kumihimo video tutorial

Kumihimo Video Tutorial

I’ve spent the last few weeks doing some kumihimo braiding, and I have been having fun.  I dug out my two existing books, then got three more to boot.  Not to mention a ton more silk and satin for braiding!  And yes, I have even make a kumihimo video tutorial!

So Many Braids…

I’ve been experimenting with a lot of materials, textures and cord sizes.  All of the braids to the right are using the same braid pattern, except for the braid that is second to the left.  Otherwise, the only differences are colors and cord sizes (and of course, the way I set up my colors on the foam disk).

I’ve been making these braids into necklaces as well; you see, I have a lot of pendants, especially of the beaded cabochon kind, and many of them really need a more substantial necklace to balance them out.  I have found that kumihimo works up much faster than traditional beading stitches, so after completing a pendant, it’s a soothing cool-down to make the braid to go with it.

Time for the Kumihimo Video Tutorial

If you’re wanting to learn to make braids, here is a quick kumihimo video tutorial for you.  The supplies you will need are as follows:

  • 1 Kumihimo foam disk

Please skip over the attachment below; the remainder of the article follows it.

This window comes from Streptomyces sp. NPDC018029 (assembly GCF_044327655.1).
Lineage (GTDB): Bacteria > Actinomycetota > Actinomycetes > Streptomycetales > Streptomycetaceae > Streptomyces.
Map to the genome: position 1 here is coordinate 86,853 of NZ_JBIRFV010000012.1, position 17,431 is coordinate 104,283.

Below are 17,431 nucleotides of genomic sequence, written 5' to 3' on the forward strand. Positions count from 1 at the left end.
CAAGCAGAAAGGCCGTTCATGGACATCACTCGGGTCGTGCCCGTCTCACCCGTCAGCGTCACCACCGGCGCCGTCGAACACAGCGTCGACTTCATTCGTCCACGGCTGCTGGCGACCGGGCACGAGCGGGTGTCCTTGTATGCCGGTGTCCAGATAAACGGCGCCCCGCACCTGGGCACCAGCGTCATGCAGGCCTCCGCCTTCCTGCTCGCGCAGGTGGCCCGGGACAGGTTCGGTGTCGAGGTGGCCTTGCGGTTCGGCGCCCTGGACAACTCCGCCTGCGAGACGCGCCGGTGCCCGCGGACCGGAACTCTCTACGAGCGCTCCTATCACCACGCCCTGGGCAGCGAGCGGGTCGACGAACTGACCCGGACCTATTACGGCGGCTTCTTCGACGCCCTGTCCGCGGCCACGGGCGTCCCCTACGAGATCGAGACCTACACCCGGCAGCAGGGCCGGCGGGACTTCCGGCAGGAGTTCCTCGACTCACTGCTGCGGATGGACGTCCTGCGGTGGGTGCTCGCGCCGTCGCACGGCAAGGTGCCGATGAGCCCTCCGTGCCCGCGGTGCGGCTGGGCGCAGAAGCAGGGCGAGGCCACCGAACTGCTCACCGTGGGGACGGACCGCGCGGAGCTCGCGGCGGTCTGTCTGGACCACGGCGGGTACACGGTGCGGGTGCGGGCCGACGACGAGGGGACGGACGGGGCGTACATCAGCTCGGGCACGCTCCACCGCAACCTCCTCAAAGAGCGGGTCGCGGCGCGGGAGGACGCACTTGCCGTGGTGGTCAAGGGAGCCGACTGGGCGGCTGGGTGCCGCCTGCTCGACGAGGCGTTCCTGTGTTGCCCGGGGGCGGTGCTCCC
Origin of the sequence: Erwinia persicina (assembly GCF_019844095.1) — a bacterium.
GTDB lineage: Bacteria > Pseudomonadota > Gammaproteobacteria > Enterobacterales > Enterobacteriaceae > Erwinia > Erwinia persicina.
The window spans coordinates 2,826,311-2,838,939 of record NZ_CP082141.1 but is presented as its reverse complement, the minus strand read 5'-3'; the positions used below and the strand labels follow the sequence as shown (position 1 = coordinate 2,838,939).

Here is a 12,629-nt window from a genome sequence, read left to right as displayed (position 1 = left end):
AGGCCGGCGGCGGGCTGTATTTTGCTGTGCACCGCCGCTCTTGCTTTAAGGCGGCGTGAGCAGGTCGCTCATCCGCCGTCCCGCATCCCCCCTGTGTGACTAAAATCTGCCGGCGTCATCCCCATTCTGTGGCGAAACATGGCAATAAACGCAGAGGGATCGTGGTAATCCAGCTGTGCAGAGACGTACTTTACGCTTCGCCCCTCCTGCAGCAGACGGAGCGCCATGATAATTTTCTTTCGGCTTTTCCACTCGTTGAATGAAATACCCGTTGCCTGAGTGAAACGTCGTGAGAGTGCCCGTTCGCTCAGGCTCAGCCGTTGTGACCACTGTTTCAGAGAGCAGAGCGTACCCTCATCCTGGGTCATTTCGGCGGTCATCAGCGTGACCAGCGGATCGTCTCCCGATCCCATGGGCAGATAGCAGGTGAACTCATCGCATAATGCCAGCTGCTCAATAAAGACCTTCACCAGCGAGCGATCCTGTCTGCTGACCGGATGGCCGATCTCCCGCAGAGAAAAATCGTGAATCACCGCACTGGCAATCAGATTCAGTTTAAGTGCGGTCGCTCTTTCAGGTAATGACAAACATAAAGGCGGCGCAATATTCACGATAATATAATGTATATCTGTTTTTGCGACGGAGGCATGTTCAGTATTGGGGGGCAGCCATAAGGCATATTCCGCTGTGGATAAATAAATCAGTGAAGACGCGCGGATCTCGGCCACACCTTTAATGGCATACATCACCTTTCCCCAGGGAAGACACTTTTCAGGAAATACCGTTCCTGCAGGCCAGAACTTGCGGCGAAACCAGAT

• 4 pieces of satin cord; I am using size 1 rattail in 4 colors (one of each):  Peach, Silver, Ice Pink and Ivory.  Each cord is 60 inches long.
  • 1 twist-tie (you can also substitute a piece of wire or a piece of string).  I use this to tie my cords in the middle, and so my four 60-inch cords become eight 30 inch cords.
  • 1 piece of string, about 1 foot long.

Now obviously you can use any colors you want; I just used 4 different colors so that you could see the progression around the disk.  I tend to use 2 or three colors, but one of these days I am going to experiment with 5 or more colors to see what happens, LOL.

I’m showing you the most basic stitch, which is what I used on most of the braids in the photo at the top of this post.  You can get all kinds of looks from it, though, just by varying the materials, colors and thicknesses.

Ready?  Let’s learn kumihimo!

And of course, I got my cord at The Satin Cord.